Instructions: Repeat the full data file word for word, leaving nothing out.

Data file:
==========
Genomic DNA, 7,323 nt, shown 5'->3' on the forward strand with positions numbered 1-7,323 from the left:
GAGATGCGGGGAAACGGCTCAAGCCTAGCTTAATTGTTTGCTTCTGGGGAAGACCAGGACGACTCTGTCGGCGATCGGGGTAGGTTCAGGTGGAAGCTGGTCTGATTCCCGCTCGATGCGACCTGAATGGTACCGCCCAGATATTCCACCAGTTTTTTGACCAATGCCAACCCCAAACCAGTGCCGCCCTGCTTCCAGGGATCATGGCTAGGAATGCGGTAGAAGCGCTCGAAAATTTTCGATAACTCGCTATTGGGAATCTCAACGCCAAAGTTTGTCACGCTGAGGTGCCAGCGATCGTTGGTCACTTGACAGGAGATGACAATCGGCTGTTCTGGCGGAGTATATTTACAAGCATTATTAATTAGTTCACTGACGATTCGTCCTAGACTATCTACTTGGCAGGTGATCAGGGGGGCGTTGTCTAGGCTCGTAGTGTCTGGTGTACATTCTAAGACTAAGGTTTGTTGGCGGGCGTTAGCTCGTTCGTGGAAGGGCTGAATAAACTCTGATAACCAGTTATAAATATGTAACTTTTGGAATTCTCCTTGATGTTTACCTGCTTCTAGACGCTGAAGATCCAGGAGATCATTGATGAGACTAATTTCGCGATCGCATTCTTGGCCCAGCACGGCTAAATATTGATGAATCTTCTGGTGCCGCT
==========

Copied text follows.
Genomic DNA, 7,323 nt, shown 5'->3' on the forward strand with positions numbered 1-7,323 from the left:
GAGATGCGGGGAAACGGCTCAAGCCTAGCTTAATTGTTTGCTTCTGGGGAAGACCAGGACGACTCTGTCGGCGATCGGGGTAGGTTCAGGTGGAAGCTGGTCTGATTCCCGCTCGATGCGACCTGAATGGTACCGCCCAGATATTCCACCAGTTTTTTGACCAATGCCAACCCCAAACCAGTGCCGCCCTGCTTCCAGGGATCATGGCTAGGAATGCGGTAGAAGCGCTCGAAAATTTTCGATAACTCGCTATTGGGAATCTCAACGCCAAAGTTTGTCACGCTGAGGTGCCAGCGATCGTTGGTCACTTGACAGGAGATGACAATCGGCTGTTCTGGCGGAGTATATTTACAAGCATTATTAATTAGTTCACTGACGATTCGTCCTAGACTATCTACTTGGCAGGTGATCAGGGGGGCGTTGTCTAGGCTCGTAGTGTCTGGTGTACATTCTAAGACTAAGGTTTGTTGGCGGGCGTTAGCTCGTTCGTGGAAGGGCTGAATAAACTCTGATAACCAGTTATAAATATGTAACTTTTGGAATTCTCCTTGATGTTTACCTGCTTCTAGACGCTGAAGATCCAGGAGATCATTGATGAGACTAATTTCGCGATCGCATTCTTGGCCCAGCACGGCTAAATATTGATGAATCTTCTGGTGCCGCT